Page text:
For the analytical person who doesn’t mind getting their hands dirty (or stained a little purple), being a Wine Enologist might be the job for you. We interviewed Lillian Gresset, the enologist at Corliss Estates in eastern Washington about oenology and being an enologist.
If you have a knack for science and biology (and you love wine) then enologist is a dream job!
Awesome Wine Job: Enologist
What exactly is an enologist?
An enologist is someone who is responsible for everything having to do with the science (chemistry and biology) of the wine. Their responsibilities vary a lot from winery to winery depending on the winery size, wines produced, and needs of the winery.
Enologists start at $30,000+
Most make $50k – $80k a year.
Depends on experience and size of winery etc.
You get to live close to a winery/vineyard
Your work varies day-to-day
Usually their main job is to run a laboratory and do analysis on the wine/juice. The results of these analyses are then used by the winemaker to assist in making decisions on how to treat the wine or juice. One of the most important things these analyses are used for is to monitor the wine for flaws and spoilage and to catch a problem and treat it before it becomes an issue.
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There are characteristics of the wine (e.g. nutrient levels, acid levels, sugar levels, spoilage, microbial activity) that we cannot see, taste, or smell. Testing the levels of these components is very important so they can be corrected or kept where they need to be. The enologist monitors the wine at bottling time making sure proper sanitation takes place so that the wine temperature and microbially stable post bottling. During harvest the enologist monitors sugar and acid levels which helps the winemaker in making the decision as to when to pick the grapes.
Who is the perfect person for this job?
Being an enologist is great for people who love science and love wine! Working at a smaller winery usually allows you to do other things, not just lab work all the time, so it’s a great job for people who prefer not to get stuck doing the same thing all day, every day. There is also a great variation in the workload and type of work from season to season. It keeps things interesting. And, of course, being analytical and a problem solver is helpful. Patience is also important because there are so many variables in wine chemistry and each wine will react differently. Sometimes it can be difficult to understand what/why the wine is behaving a certain way.
Do you need to have a good nose to do your job?
In a winery, you are producing a product that ultimately needs to taste and smell good. You can run analysis all day, but if the wine doesn’t taste and smell good, there is really no point.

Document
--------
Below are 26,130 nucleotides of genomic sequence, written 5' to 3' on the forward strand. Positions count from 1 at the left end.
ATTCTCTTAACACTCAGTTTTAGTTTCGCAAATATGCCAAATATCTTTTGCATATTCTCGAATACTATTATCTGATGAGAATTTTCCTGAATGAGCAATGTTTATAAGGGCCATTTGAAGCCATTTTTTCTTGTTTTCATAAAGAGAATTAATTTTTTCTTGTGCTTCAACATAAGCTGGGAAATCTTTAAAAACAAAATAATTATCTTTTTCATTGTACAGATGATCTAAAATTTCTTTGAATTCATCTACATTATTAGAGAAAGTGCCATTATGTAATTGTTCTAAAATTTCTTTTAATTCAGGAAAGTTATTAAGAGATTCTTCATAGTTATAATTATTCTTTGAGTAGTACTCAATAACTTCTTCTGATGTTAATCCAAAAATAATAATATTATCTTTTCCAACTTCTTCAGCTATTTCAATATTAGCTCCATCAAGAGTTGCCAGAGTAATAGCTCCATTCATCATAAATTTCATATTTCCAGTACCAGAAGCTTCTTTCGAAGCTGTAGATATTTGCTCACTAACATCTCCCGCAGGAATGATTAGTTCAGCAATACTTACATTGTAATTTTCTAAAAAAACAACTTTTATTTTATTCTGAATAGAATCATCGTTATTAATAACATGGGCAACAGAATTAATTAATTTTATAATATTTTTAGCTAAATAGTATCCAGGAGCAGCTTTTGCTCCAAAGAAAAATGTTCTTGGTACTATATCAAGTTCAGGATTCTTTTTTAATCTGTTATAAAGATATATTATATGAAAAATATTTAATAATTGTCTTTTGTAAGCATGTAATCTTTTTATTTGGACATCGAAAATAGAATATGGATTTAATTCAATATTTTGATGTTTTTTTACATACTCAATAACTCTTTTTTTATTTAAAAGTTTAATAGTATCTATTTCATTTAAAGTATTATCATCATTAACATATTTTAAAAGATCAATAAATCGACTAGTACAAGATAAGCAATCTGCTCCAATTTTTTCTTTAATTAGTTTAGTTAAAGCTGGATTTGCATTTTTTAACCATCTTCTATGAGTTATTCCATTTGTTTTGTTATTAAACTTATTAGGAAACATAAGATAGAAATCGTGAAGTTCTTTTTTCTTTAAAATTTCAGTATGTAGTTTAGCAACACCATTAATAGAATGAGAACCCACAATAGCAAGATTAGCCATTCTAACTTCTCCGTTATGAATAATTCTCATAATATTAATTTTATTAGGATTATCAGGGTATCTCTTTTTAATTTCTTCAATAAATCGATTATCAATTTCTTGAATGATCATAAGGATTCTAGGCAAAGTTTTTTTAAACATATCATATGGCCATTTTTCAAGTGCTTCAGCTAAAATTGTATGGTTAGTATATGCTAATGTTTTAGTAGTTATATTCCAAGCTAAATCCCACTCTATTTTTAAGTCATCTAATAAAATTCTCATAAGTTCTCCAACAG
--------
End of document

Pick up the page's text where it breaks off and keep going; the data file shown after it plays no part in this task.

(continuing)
What is your day-to-day like?
My day can be so different from week-to-week, month-to-month. I work with a small group of people and we usually have a talk in the morning about what needs to get done and how we are going to do it. Sometimes I need to gather samples from tanks and barrels for various analyses and lab trials. Sometimes I’m doing maintenance on lab equipment. Sometimes I work in the cellar moving wine and cleaning equipment. Sometimes I’m giving winery tours and tastings. Sometimes I’m making additions to the wines. Sometimes I’m tasting wine and doing blending trials. During harvest things are a bit different. Things are moving very fast and days are long. There is daily fermentation management and sensory evaluation. The days where fruit is being processed there is a lot of setup and cleanup. Usually we have several harvest interns to help out.
What is your favorite part of the job?
For me, it’s great to be part of making something amazing. The combination of creativity and science keeps things interesting. And, of course, it is a great industry to be in. You are surrounded by great food, wine, and interesting people. It’s hard work, but very rewarding.
How to become an Enologist
Advice: It is most important to have a good foundation in chemistry and microbiology. Many enologists will also get a degree in Enology.
- Community College: There are quite a few community colleges that offer certificate programs in Viticulture and Enology. Some of these programs do a great job.
- University: There are a few universities who offer a B.S. in Enology and have Master’s and PhD programs. The university I attended had a fully operating winery where the students got to experience it all, from harvest to marketing the wine.
Most people who get into wine production like to take advantage of the fact that there are wine producing regions all over the world. It’s fun and educational to travel and work harvest at different wineries. That is a great way to get experience. You can learn a lot in school, but nothing can prepare you more than hands-on experience.